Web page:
Upon his passing, Warren Buffett would like a trustee to place 10% of his wife’s money in short-term government bonds and 90% in a low-cost S&P 500 index fund. Buy-n-holders see this as vindication for the idea that lazy asset management is superior to every other approach. After all, who in the world can claim that he/she knows more about investing successfully than Warren Buffett?
On the other hand, Mr. Buffett’s instructions to a trustee for his wife’s benefit do not tell the whole story. For one thing, Warren understands that the likelihood of his wife’s standard of living being altered in any manner by the buy-n-hold portfolio allocation is negligible. The family is one of the wealthiest on the planet; Buffett’s gift to the Gates foundation notwithstanding, one of the world’s wealthiest billionaires is certainly going to assure that his loved one is provided for. Specifically, even if the S&P 500 were to lose 60% in value in a collapse that mimics 10/2007-3/2009, and even if the market fails to recover after 14 years like the NASDAQ, Mrs. Buffett will not have to change a thing about her standard of living.
Let’s be frank. The uber-wealthy get to play by different rules. Even those who may have modest wealth cannot afford to live with 90% allocated to an S&P 500 index fund. How many retirees with $1,000,000 in the kitty can maintain their standard of living should their account value drop to $500,000 or less, all the while, hoping-n-praying for the kind of Fed-fueled recovery of 2009-2014? That possibility alone shoots down the buy-hold-n-hope approach.
Secondly, the investing landscape is much different than it was in the 1960s, 1970s and 1980s when Buffett’s remarkable well-timed market decisions outperformed major benchmarks. (That’s right. Buffett’s buys and sells in an attempt to beat the so-called market.) Over the last 20 years — Berkshire Hathaway outperformance has been quite modest. And over the last 5 years — it’s not there at all. It follows that Buffett recognizes his own holding company’s objective of beating the domestic large-cap space may no longer be realistic in today’s world with today’s new technologies and today’s interconnected global marketplace.
Speaking of today’s new technologies and today’s interconnected global marketplace, each is yet another reason why 10% in short-term Treasuries and 90% in an S&P 500 index fund will not make sense for most people. Whereas fundamental value may have been the primary driver of stock movement in the 20th century, technology has increased the participation by those who merely invest via price movement. Half of all participation is high-frequency trading; another large percentage of institutional , myself included, regard trendlines and relative strength indices. Modern-day technologies have the ability to push ETFs like iShares S&P 500 (IVV) and Vanguard S&P 500 (VOO) down much further than theoretical buy-n-holders can even imagine.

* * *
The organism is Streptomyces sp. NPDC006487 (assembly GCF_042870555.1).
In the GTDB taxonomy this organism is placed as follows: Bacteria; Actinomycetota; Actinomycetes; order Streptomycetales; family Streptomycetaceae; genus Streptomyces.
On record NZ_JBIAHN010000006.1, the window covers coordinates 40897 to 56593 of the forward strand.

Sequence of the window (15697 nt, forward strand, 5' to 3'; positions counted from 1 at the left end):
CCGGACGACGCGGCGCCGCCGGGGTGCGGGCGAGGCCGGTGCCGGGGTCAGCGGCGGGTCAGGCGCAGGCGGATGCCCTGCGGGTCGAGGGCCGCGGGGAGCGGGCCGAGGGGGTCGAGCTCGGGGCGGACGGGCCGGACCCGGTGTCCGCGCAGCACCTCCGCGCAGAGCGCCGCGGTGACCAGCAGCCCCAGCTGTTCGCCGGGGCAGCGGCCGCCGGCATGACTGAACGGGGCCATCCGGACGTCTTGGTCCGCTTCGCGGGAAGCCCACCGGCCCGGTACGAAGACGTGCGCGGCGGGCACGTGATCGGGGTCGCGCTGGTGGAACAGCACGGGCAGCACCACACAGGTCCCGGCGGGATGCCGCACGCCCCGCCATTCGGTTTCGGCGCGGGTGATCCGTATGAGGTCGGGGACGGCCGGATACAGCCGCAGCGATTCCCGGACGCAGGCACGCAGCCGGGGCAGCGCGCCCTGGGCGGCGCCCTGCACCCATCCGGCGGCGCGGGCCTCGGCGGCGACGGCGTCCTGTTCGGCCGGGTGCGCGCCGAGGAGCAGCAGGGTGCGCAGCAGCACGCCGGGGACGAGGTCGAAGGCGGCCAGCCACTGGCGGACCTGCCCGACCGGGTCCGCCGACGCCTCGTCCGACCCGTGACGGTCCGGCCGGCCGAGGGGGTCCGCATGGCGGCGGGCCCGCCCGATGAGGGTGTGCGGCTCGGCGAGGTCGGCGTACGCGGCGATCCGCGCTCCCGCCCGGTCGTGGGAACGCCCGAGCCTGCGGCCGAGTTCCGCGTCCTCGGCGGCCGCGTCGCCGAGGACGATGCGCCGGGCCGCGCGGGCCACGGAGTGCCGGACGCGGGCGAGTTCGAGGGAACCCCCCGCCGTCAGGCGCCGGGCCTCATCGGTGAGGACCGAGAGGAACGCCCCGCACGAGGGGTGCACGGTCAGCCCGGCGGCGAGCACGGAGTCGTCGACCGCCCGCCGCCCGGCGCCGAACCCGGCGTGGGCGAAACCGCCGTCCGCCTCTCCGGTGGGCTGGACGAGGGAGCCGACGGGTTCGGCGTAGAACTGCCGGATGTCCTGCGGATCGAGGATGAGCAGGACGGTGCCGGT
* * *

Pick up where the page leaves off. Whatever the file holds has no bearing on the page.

On another point, since when did diversification become a dirty word? U.S. stocks represents roughly 1/2 the world’s market capitalization, and large-cap U.S. stocks even less. Holding large-cap U.S. stocks alone is likely to severely underperform a basket of global equities over long stretches. How patient might you be with the S&P 500 in a decade like 2000-2009? Let’s say you put $500,000 in the S&P 500 SPDR Trust (SPY) with reinvested dividends, expecting to retire with $1,000,000 on 7% per year. If you did not touch it, you only had $452,000. In contrast, a diversfied basket of global stocks and bonds via Blackrock Global Allocation might have taken that same $500,000 to $1,000,000 with a total return north of 125% in the decade. Diversifying with REITs, MLPs, preferreds as well as emerging market equities was another way to outhustle the S&P 500.
Finally, I have not come across any investors who genuinely wish to plow 90% or more of net worth into SPY, IVV, VOO or Vanguard S&P 500 (VFINX). Simply stated, most high net worth (as well as modest net worth) clients whom I have met have different objectives. Some have expressed a desire to preserve capital; others explain that they wish to take very little risk; still others are very specific about never losing more than 8% on a single investment or the portfolio at large in a 12-month span.
It follows that a strong steward of other people’s money or his/her own account will execute an unemotional discipline to deal with the reality of the emotional, in-the-moment world that we live in. Buy-n-hold 10% short-term treasuries and 90% in a low-cost S&P 500 index fund? Only if you’re Mrs. Buffett. The rest of us need to get intimate with portfolio protection strategies — stop limit-orders, trend-following, RSI, put options, hedging, non-correlated assets (i.e., diversification) — to secure a desired standard of living.